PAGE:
The history of the Liver bird

The history of the Liverbird

Where did the Liverbird originate, and why is it associated with the city of Liverpool and Liverpool Football Club

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Liverpool and the Liverbird go hand in hand, but where did the legendary birds originate, and why are they so closely linked to Liverpool Football Club?

Few images represent the city of Liverpool better than the iconic Liverbird.  Indeed, the twin statues standing atop the Liver Building are amongst the most photographed landmarks in the city.  But where did the Liverbird come from?  And why is it so closely linked to the City and the Football Club?

The origins of the Liver bird

The Liver bird can be traced all the way back to 1229, but the origins of the City of Liverpool go back even further, to 1207, when King John created the borough of Liverpool.  Originally spelt Liuerpul, it is believed that King John created Liverpool as a centre of trade, to aid in his Irish Campaigns, where men and supplies could easily be embarked on ships for the short journey to Ireland.

By 1229, the town had been granted a Royal Charter.  To aid in the development of the new town, citizens were allowed to self-govern through trade guilds.  To certify these guilds, a new, one-of-a-kind seal was created.  The seal incorporated an eagle - which was the symbol of St John.  This is the first reference to the modern day Liver bird.

The seal continued to be used throughout the Middle Ages, but in 1644 it was mysteriously lost.  A new seal was commissioned, but this time the artist replaced the eagle, with a bird more local to the area - the cormorant.  It was this image that came to be known locally as the Liver bird.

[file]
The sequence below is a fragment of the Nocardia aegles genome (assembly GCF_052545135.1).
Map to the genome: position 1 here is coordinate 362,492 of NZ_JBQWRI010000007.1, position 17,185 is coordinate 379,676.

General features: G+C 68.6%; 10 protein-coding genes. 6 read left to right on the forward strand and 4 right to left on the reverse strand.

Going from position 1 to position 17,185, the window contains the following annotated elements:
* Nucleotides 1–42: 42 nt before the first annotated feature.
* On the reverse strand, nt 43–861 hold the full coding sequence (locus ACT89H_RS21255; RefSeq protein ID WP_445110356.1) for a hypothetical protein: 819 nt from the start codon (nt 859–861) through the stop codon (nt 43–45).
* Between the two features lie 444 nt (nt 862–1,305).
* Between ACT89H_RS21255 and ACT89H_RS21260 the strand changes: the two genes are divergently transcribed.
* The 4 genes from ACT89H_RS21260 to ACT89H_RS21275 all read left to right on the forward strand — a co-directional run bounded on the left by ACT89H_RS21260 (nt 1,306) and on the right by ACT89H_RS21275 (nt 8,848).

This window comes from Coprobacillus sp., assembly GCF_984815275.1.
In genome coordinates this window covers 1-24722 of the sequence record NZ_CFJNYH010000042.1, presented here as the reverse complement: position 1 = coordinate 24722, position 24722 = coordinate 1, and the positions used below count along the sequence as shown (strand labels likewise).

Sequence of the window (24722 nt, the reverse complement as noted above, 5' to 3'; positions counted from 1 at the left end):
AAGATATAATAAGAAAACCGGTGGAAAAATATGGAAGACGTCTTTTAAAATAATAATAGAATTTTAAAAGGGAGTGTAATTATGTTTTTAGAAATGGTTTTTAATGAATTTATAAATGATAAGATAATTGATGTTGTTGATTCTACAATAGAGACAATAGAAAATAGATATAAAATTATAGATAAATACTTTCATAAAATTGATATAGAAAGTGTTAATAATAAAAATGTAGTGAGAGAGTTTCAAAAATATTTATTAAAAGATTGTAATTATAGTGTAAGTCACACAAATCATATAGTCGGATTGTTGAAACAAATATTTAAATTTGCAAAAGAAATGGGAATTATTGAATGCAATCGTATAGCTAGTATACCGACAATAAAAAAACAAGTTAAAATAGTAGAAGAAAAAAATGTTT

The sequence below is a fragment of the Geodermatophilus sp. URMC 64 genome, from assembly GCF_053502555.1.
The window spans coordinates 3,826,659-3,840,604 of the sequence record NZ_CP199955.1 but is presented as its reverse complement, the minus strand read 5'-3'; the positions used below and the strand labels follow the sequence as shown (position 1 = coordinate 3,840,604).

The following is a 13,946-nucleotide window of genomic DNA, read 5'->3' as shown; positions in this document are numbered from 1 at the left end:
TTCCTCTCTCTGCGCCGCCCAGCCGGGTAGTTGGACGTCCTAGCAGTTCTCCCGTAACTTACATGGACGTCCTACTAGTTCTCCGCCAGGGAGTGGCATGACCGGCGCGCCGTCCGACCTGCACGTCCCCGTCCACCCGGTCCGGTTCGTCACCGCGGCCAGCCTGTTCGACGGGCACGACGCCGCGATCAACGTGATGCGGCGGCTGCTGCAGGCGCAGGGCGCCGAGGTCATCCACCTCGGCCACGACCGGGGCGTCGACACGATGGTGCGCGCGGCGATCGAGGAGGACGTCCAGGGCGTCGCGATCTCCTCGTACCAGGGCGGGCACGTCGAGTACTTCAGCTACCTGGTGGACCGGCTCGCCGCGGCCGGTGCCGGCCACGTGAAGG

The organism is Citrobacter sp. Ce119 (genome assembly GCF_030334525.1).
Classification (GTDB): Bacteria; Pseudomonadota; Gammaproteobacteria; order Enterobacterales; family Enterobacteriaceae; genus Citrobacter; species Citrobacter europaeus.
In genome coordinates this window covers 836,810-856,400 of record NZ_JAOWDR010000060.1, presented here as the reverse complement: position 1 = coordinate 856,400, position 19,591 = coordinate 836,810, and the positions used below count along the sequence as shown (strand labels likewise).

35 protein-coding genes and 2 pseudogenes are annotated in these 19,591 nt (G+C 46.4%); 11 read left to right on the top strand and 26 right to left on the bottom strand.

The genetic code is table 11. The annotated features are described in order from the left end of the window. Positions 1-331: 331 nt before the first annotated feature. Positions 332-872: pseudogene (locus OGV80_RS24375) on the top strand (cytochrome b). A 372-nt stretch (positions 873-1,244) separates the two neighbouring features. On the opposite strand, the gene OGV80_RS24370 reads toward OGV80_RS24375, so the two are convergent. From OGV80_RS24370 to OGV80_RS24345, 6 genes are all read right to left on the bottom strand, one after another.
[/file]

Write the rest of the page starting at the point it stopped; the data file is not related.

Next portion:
The Liver bird in modern history

In 1797 the city of Liverpool was granted an official Coat of Arms, which incorporated the cormorant, this time holding a piece of seaweed in its beak, symbolising how important the sea had become to Liverpool.  This was the beginning of the modern Liver bird we see today.

But it wasn't until 1911, and the opening of the Royal Liver Building, that the Liver bird entered popular culture.  Sitting atop the building are two metal birds, known locally as Bertie and Bella.  They are believed to be a mated pair of cormorants, and legend says that if either bird flies away, the City of Liverpool will fall.

An emblem of Liverpool FC

As a symbol of the city, the Liver bird has been used by both Everton and Liverpool - although Everton replaced the Liver bird with their more familiar 'Everton Lock-Up' in the 1930's.  Liverpool first incorporated the Liver bird into their crest in 1901, but did not include it on their kit until 1955.  Since then, the Liver bird has become central to the club's logo and identity, used on everything from scarves and flags, to pens, cups and slippers.

The history of the Liver bird

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About the Author

About the Author

Peter Farrell

Lifelong fan with a passion for all things Liverpool. First memory of football is watching John Barnes score a dramatic last minute equaliser in the FA Cup when he was 4. Feels lucky to be a part of the 'Klopp' era.

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